Why Is Europe So Eco-Friendly, And Why Isn’t The US The Same?

I traveled to Paris, France over Thanksgiving break-- my first time going to Europe. Besides all of the beautiful scenery and iconic landmarks, I was most impressed by the country’s environmentally friendly lifestyle. The difference between Paris and the United States was obvious. 

Every single restroom in Paris has two-flush options. There was a small button and a large button for flush options above the toilets. This saves water and allows people to decide which option is necessary. Toilets in the United States mainly have one flush option, thus wasting water. Even the restroom in the apartment I stayed in had this system!

Another difference in the restrooms were hand dryers and automatic sinks. This was the standard for every restroom in Paris. Although we see hand dryers and automatic sinks in some restrooms in the United States, it is not an enforced standard for every public place. Many American restrooms leave you with the choice to use paper towels, even if a hand dryer is available. By implementing this change in the United States, we would save lots of paper and water.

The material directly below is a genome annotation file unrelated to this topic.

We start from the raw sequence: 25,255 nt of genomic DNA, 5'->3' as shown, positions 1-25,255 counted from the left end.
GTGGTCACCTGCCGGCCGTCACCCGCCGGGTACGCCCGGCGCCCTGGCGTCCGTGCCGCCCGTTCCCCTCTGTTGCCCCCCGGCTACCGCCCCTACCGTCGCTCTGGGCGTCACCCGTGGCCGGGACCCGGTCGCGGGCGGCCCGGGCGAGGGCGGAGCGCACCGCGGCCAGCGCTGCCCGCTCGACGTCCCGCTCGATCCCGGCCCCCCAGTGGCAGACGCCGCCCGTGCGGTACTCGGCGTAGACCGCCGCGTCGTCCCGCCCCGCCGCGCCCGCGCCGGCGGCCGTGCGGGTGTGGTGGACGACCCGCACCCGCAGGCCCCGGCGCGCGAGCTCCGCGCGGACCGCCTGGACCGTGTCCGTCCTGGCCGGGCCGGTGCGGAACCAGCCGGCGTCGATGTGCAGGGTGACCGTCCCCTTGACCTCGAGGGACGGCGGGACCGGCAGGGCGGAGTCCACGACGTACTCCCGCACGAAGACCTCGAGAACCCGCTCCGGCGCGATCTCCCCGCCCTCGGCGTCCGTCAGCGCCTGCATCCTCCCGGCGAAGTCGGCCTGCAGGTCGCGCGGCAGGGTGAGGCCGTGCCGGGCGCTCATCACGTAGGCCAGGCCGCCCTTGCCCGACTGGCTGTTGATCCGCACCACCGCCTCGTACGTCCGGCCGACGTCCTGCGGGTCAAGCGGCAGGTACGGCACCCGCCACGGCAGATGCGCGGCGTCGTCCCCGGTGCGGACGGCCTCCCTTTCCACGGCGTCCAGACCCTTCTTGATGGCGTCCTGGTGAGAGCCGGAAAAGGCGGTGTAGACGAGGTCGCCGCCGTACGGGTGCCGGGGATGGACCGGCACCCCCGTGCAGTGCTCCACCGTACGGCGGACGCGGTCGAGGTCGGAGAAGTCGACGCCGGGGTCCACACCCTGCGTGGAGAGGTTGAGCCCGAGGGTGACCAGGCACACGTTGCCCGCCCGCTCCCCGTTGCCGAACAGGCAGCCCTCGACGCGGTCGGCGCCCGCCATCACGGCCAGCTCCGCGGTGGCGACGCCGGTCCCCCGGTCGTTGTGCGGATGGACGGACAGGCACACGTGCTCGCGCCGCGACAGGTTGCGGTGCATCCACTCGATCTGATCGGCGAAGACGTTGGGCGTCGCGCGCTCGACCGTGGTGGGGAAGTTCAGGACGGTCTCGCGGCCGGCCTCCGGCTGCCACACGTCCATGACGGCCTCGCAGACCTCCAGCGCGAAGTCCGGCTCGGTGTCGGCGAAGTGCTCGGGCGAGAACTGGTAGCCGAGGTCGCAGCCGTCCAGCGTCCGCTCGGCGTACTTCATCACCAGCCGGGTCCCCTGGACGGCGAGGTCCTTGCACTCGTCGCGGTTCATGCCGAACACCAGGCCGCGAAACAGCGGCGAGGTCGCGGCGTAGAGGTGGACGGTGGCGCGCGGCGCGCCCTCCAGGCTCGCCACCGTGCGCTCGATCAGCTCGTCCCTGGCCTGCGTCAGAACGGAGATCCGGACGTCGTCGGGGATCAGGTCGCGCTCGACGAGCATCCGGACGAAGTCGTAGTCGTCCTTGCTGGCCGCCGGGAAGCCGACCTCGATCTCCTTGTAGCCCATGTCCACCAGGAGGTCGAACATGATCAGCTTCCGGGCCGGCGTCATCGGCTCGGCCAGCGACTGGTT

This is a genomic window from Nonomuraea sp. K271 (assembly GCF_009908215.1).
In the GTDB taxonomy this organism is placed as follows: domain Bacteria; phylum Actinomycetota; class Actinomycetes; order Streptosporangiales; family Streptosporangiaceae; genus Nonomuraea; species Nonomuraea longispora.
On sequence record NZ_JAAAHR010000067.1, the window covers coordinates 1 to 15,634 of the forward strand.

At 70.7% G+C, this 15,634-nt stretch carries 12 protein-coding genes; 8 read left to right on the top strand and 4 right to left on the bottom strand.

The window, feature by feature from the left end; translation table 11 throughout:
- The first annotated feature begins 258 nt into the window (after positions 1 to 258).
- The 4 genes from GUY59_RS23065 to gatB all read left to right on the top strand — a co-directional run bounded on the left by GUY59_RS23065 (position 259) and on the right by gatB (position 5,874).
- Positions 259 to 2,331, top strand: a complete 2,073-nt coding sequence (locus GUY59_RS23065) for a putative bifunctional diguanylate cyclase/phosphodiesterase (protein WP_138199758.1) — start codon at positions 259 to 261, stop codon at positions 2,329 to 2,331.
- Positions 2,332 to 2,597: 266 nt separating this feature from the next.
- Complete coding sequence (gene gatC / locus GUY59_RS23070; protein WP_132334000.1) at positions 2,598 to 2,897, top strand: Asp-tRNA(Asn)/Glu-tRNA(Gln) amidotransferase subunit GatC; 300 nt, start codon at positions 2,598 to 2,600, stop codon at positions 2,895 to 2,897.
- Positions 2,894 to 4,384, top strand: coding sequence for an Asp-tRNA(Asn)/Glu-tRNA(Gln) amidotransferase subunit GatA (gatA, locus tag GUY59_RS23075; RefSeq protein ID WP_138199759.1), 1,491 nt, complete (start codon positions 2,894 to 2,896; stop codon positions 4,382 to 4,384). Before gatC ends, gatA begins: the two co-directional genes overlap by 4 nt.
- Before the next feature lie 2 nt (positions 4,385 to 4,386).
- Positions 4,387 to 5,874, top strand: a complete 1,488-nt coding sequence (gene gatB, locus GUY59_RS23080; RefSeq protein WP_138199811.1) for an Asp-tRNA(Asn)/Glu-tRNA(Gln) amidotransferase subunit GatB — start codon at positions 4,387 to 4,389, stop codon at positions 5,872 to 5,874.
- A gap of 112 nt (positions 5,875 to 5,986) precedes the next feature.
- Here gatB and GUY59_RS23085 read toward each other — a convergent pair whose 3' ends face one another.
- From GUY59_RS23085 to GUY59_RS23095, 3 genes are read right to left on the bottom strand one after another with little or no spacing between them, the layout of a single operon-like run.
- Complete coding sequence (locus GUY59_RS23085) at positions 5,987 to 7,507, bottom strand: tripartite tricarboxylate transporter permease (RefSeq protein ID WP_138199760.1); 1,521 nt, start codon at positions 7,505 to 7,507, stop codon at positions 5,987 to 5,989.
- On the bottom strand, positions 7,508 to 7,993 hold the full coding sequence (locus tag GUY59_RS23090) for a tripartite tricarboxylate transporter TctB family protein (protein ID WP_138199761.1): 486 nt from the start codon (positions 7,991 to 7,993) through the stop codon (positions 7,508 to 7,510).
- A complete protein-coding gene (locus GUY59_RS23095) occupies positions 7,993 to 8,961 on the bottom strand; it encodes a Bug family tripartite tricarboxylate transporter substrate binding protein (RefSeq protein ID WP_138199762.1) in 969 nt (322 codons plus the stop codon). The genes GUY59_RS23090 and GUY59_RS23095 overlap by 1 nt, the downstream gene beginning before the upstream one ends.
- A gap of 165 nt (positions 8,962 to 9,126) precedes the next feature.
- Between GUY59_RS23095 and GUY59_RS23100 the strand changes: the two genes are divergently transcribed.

Public transportation is huge in Paris. There are train and bus options to travel outside of the city and even to other countries. You rarely see anyone besides cabs driving around in the city. Additionally, France has recently passed a huge tax on gas to encourage people to use public transportation. In the United States, public transportation is mainly an option in bigger cities, such as New York City and Washington D.C., and can be very unreliable. Public transportation such as the Metro is used mainly out of necessity to avoid bumper-to-bumper traffic. Public transportation is convenient and environmentally friendly.

If the United States made the environment a priority, then we could make huge changes as a nation to save the planet from rapidly increasing problems with climate change. Small changes can save an abundance of resources if they are implemented in a large scale.